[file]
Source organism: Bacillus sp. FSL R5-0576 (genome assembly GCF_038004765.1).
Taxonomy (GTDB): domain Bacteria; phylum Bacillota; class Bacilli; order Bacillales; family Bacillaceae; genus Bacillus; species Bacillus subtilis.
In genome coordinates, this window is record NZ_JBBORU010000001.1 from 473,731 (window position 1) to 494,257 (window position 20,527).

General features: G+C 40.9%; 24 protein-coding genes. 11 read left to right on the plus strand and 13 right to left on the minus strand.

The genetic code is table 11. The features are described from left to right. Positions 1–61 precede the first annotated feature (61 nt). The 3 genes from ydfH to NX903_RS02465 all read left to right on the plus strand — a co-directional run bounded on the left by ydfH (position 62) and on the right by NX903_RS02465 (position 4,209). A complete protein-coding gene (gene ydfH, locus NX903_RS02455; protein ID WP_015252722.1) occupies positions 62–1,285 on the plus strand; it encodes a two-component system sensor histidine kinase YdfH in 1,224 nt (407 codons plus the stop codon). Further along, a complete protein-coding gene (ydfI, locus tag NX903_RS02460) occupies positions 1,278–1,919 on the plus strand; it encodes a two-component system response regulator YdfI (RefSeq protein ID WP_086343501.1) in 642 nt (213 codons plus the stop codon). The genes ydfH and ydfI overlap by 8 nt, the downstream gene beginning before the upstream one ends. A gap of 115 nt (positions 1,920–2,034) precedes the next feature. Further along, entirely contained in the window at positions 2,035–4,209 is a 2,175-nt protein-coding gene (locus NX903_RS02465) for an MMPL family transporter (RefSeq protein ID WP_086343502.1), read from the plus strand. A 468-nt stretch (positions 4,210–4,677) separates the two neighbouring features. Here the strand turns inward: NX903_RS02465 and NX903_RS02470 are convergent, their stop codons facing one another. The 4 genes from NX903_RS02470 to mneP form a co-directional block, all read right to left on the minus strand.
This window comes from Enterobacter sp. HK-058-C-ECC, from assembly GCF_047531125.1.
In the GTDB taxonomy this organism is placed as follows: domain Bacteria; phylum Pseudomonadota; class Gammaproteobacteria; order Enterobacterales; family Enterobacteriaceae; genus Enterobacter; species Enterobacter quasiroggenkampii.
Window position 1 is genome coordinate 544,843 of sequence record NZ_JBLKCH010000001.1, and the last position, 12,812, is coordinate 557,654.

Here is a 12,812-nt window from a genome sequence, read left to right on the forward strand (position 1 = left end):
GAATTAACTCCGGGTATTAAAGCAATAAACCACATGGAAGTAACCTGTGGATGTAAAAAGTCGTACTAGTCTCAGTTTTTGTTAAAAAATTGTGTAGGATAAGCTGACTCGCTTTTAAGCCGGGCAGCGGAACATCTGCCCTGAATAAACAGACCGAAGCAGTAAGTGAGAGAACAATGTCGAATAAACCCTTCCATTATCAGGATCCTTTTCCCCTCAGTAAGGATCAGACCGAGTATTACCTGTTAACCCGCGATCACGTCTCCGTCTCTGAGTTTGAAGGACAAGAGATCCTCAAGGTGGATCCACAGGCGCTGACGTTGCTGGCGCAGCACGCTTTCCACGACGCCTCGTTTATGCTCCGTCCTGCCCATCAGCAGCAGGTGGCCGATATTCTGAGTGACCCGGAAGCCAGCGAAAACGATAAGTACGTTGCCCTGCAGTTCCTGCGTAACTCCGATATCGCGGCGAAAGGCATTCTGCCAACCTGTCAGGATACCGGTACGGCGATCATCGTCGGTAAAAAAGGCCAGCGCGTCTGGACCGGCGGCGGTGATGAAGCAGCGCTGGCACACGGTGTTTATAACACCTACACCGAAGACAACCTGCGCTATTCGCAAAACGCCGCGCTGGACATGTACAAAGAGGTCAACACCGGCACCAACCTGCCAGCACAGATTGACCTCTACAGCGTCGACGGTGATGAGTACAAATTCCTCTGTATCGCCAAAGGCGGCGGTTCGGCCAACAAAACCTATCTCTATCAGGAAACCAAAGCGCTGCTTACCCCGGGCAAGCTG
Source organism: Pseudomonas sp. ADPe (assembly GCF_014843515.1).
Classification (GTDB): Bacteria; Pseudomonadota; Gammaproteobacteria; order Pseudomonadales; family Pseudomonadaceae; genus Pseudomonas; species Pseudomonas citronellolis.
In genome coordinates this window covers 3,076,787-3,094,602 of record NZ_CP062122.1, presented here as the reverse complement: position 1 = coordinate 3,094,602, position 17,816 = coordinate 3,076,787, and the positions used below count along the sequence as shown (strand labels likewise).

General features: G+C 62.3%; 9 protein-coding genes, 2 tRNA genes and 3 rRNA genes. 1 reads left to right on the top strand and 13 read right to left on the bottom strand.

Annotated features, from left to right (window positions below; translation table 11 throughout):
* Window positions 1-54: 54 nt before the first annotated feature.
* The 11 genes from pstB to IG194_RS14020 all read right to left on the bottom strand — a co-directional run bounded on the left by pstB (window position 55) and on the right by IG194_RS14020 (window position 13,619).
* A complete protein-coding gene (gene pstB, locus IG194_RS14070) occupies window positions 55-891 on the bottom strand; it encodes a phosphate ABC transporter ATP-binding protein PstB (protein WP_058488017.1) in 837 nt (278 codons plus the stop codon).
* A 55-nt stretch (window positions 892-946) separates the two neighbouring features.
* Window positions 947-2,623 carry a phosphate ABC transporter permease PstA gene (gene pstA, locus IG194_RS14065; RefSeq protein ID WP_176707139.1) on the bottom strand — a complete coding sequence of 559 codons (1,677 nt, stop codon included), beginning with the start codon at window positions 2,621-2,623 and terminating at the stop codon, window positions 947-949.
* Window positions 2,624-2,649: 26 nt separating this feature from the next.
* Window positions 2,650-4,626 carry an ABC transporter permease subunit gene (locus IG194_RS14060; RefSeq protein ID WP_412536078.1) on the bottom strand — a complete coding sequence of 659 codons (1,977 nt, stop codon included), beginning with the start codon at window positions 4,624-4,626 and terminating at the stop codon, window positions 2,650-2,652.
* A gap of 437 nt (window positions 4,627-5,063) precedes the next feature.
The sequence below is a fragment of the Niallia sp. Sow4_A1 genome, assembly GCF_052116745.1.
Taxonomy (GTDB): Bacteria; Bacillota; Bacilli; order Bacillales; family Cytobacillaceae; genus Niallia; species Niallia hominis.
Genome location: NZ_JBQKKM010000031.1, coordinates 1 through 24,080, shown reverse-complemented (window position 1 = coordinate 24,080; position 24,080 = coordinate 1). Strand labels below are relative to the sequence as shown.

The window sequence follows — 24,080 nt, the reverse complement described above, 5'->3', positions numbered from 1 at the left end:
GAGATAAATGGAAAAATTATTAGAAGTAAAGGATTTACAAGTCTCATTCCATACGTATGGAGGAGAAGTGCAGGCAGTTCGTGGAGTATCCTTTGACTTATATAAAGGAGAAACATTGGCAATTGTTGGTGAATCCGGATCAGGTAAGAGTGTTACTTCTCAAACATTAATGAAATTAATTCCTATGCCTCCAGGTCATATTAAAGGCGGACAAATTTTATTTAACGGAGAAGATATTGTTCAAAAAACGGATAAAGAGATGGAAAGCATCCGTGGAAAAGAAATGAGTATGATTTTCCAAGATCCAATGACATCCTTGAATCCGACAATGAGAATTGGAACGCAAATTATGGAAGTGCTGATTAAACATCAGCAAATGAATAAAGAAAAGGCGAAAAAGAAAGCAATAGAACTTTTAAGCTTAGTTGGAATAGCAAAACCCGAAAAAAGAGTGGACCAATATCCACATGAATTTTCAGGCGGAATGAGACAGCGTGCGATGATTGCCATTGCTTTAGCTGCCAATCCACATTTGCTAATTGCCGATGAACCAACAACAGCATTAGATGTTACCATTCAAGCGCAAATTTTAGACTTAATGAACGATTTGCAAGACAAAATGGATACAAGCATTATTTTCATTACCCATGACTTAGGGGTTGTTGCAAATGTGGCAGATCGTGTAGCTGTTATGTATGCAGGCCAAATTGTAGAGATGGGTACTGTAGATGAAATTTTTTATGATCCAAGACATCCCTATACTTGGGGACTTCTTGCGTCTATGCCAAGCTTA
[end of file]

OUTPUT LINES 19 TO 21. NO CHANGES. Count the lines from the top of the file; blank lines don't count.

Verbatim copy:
* A 55-nt stretch (window positions 892-946) separates the two neighbouring features.
* Window positions 947-2,623 carry a phosphate ABC transporter permease PstA gene (gene pstA, locus IG194_RS14065; RefSeq protein ID WP_176707139.1) on the bottom strand — a complete coding sequence of 559 codons (1,677 nt, stop codon included), beginning with the start codon at window positions 2,621-2,623 and terminating at the stop codon, window positions 947-949.
* Window positions 2,624-2,649: 26 nt separating this feature from the next.